Wicked Winter Storm Leaves Many Without Power

Texas has taken a winter storm wallop, and many are down for the count.

More than 4.2 million Texans are without power, with the hardest hit being here in Houston and in Galveston. Temperatures have hovered in the teens, unheard of in this section of the country. 

Tarps and tents became a familiar sight over the weekend as Houstonians prepared their landscaping for snow, ice, and frigid temperatures. Having lost palm trees and tropical plants just a few years ago during that freeze, Texans were given ample warning to prepare a little better this time around.

However, the power companies could not anticipate the depth and length of this current cold front. Texas is the only state in the union that operates off of its own power grid. That’s good (no federal interference) but it also requires our local officials to work cooperatively with private companies to ensure that sustained power outages do not become a problem across the state.

Governor Greg Abbott spoke about these issues yesterday. He said that we typically don’t have any issues, and the last time we saw temperatures like these was over 100 years ago. According to Abbott, some power companies are literally frozen themselves. But he also placed blame on the private power companies and expressed great concern about finding a solution quickly, before more lives are lost.

Tragically, help has not come in time for a number of people. During the middle of the night, a grandmother and three children in Sugar Land were killed when the fire they were huddled around for warmth caused a house fire. Only the mother and one child escaped. In another home, a woman and girl were killed by carbon monoxide trying to stay warm in their garage. A 78-year-old man in San Antonio died after falling in the front yard and not being able to get back up. He died of hypothermia after lying in the snow for 2 hours. 

Here in Houston, selective power outages are taking place all over the city. This process involves rotating power outages in order to relieve the stress on the power grid while providing segments of electricity to various neighborhoods. Friends, family, and neighbors are opening their homes to those who need to warm up or get water.

Another storm is passing through Houston later today, stretching the cold front at least one day beyond what was predicted. Black ice is covering roads, prompting emergency alerts to avoid driving and to stay indoors. Houstonians are encouraged to turn down their heat in order to provide electricity for a greater number of households. It is recommended to use your wood-burning fireplace for additional heat and wrap yourself in warm clothes and blankets.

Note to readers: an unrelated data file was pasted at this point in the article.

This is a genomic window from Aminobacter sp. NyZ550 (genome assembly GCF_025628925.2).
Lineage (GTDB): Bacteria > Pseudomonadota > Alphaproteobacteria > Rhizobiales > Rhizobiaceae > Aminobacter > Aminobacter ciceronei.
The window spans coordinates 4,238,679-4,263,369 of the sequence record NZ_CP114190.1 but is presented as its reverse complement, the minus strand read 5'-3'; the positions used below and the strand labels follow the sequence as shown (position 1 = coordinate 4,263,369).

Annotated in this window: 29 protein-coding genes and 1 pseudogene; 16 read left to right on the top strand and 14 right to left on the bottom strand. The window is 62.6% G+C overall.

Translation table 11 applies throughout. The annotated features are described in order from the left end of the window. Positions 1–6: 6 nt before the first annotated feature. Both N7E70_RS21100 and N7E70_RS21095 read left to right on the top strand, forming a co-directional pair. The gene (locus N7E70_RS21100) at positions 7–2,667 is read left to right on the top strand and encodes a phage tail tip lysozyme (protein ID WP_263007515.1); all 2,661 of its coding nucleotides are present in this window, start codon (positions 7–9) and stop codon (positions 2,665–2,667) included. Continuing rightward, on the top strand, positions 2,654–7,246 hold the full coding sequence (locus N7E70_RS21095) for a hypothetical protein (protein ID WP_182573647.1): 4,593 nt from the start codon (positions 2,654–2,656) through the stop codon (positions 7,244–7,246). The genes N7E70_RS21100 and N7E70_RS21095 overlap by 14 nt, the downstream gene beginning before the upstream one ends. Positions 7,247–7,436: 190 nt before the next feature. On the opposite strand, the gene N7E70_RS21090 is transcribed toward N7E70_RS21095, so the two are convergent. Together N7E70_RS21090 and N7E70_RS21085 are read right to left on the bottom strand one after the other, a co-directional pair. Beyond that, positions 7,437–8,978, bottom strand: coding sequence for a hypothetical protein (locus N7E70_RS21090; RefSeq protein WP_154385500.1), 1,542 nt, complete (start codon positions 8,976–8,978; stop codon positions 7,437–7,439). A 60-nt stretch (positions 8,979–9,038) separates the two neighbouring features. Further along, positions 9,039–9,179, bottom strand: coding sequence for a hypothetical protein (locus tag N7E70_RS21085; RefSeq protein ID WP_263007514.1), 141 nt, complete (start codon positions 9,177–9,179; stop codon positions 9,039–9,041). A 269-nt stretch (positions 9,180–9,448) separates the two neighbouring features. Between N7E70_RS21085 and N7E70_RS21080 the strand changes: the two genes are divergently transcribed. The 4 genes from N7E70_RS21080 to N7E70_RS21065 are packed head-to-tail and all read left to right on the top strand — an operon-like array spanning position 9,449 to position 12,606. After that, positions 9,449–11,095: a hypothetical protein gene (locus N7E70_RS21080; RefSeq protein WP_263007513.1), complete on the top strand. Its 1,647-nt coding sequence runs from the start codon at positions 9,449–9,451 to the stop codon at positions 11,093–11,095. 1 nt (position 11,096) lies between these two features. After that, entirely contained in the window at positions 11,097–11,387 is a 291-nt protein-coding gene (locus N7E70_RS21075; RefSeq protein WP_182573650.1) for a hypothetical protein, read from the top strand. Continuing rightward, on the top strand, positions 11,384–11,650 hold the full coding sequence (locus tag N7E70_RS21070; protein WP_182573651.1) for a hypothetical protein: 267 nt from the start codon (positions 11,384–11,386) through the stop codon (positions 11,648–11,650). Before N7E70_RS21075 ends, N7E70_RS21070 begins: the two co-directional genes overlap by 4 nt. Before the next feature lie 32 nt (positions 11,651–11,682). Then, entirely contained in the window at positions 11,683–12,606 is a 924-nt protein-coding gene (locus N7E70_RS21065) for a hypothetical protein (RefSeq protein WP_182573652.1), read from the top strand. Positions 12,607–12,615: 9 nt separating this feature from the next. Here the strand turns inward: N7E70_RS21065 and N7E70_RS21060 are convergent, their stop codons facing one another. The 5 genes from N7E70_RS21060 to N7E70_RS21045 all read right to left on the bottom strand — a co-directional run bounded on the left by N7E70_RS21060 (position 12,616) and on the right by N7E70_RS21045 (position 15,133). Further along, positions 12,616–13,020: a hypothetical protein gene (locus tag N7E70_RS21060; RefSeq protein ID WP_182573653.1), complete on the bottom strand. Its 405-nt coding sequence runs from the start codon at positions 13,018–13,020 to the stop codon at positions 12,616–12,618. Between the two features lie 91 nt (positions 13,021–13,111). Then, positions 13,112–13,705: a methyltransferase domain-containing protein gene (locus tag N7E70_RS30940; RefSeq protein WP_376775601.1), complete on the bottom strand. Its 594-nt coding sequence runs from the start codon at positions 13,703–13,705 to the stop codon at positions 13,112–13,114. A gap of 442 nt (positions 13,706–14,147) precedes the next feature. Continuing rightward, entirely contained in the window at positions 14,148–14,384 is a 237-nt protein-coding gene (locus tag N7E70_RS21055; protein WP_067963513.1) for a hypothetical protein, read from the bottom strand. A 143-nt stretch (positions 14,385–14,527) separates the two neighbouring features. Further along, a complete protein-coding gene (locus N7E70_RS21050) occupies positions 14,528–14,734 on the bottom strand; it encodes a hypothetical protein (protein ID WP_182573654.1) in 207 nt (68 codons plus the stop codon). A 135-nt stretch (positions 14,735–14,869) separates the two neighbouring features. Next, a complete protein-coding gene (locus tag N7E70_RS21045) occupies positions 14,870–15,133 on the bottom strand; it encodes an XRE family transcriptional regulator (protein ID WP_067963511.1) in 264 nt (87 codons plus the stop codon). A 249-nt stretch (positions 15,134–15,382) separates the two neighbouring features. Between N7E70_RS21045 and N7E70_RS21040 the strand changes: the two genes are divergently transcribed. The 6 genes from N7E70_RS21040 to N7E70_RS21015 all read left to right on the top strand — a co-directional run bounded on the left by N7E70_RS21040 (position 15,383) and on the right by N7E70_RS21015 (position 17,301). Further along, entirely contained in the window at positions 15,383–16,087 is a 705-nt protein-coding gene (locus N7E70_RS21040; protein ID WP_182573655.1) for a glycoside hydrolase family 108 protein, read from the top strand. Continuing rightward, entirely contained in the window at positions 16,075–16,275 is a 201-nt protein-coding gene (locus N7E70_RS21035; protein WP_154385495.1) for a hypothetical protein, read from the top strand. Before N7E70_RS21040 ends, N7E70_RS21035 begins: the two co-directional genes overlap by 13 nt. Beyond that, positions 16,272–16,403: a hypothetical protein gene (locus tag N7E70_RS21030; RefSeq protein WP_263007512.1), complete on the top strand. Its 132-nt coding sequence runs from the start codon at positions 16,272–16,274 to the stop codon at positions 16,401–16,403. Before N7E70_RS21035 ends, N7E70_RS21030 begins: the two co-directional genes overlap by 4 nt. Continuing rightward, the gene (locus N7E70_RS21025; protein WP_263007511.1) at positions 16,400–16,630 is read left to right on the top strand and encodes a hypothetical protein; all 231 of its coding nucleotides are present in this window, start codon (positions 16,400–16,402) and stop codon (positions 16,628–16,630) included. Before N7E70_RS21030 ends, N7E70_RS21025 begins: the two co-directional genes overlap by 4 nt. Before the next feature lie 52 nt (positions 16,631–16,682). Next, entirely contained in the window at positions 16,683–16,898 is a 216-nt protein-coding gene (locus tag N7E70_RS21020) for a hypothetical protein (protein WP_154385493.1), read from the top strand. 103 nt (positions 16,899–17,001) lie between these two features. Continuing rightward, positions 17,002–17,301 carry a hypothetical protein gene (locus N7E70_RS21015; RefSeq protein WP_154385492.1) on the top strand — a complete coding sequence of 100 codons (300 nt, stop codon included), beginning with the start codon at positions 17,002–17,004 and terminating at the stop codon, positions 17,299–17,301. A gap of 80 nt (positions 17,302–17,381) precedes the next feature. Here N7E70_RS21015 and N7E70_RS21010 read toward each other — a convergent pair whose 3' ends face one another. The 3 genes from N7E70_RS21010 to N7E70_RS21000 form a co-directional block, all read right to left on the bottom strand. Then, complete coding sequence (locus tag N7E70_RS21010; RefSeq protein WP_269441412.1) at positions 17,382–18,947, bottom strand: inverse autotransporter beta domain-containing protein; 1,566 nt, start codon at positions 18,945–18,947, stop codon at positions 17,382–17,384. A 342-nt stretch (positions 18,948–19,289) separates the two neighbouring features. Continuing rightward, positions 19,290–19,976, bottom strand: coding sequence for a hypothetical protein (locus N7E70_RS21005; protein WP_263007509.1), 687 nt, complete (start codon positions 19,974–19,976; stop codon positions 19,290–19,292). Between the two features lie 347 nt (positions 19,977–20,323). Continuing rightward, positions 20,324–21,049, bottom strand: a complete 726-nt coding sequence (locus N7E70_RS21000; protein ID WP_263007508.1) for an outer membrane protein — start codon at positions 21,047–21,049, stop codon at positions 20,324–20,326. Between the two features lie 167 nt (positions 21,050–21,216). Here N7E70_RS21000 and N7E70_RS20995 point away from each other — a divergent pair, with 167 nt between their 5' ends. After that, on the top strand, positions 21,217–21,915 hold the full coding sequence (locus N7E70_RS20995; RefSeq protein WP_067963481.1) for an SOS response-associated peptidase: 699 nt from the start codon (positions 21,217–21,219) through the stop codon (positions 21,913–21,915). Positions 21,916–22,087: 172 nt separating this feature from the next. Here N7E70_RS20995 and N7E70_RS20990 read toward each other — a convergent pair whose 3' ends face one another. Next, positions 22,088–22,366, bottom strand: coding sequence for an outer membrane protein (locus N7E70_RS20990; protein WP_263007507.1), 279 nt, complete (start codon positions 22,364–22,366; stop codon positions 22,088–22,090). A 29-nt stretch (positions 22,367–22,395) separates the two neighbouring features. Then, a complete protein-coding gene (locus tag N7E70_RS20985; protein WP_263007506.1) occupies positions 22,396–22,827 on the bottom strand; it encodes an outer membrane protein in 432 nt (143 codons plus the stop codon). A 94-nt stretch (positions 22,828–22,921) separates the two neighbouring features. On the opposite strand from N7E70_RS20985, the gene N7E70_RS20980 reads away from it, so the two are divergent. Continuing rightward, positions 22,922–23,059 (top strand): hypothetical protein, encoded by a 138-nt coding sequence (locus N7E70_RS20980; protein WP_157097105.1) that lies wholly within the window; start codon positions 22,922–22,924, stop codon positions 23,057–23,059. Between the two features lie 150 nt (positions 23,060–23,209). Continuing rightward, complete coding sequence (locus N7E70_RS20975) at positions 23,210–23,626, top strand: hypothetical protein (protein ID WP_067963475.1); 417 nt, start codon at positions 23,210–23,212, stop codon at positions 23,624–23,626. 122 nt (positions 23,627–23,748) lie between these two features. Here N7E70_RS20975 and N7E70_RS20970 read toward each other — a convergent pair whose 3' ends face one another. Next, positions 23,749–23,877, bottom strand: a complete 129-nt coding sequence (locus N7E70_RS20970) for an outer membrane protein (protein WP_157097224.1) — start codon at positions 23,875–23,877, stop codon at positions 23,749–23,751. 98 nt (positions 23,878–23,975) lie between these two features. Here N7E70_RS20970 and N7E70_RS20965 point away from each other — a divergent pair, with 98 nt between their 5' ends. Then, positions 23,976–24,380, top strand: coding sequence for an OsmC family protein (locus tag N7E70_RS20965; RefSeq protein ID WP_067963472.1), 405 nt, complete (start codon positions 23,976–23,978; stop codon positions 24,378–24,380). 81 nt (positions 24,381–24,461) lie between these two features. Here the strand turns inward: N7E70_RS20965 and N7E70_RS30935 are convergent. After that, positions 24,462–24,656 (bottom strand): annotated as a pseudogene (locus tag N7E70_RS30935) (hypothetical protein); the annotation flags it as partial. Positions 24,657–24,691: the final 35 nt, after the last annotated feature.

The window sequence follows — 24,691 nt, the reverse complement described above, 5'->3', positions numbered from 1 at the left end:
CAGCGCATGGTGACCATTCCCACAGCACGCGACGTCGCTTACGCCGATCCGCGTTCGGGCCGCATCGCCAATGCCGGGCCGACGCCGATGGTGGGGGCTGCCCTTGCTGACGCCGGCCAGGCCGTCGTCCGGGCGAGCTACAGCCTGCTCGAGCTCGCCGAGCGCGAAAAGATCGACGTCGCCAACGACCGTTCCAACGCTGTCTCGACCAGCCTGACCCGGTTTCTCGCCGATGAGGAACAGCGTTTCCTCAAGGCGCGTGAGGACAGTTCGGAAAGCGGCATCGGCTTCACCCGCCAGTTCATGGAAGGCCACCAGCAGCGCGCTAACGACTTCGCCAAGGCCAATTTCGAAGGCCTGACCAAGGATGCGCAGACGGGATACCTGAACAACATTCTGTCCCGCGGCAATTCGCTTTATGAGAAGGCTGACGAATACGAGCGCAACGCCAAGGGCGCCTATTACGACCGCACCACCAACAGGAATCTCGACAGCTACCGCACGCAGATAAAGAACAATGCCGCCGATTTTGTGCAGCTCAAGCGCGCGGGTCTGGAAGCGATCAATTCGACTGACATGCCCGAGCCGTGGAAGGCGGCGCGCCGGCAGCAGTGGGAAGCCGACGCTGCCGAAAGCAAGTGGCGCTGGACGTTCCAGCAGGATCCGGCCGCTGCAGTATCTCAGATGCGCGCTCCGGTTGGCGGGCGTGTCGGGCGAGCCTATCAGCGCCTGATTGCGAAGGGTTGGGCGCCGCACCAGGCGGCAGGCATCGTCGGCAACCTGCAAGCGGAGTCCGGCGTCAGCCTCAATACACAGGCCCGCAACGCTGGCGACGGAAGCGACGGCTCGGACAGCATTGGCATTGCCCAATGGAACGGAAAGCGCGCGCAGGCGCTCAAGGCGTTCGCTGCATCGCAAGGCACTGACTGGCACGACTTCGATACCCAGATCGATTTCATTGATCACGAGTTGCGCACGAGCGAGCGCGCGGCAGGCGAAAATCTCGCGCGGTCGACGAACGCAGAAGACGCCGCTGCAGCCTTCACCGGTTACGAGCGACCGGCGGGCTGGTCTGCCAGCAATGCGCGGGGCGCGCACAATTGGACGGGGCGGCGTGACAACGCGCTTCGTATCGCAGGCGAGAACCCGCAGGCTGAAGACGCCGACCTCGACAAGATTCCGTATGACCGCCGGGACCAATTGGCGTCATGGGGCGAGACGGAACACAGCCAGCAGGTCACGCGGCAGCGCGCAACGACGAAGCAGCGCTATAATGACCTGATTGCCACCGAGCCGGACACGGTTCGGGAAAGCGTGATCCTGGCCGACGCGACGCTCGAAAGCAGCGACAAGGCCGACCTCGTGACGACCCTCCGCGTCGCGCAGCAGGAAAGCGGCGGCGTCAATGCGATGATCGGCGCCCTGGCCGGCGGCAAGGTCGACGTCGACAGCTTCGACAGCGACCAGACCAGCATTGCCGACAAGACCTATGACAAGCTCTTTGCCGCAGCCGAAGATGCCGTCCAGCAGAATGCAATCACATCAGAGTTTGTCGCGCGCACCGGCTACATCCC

Pipes should be wrapped to avoid bursting, and it’s advised to leave faucets on a minor drip. Since many pipes are in the attic, experts say to leave your attic access open so the heat will keep your pipes from freezing and bursting.

And of course, take care of yourself and the people you know. Check in on people, especially the elderly or those with small children. Pool resources and use this time to serve others and meet their needs.

The sun may be shining, but the frigid temperatures are remaining, at least for the next 24 hours. So be smart, stay indoors, and stay warm.

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Dr. Rebecca Deurlein
Dr. Rebecca Deurlein

Rebecca Deurlein is the author of Teenagers 101: What a top teacher wishes you knew about helping your kid succeed, and President of Teenager Success 101, a one-on-one academic coaching company dedicated to helping kids find success. She blogs and writes internationally, speaks to parents across the nation, and loves every minute of living in Sugar Land, TX. Find her on Amazon, Barnes & Noble, Huffington Post, or through her own blog A Teacher’s Guide to Understanding Teenagers. All can be accessed at www.TeenagerSuccess101.com.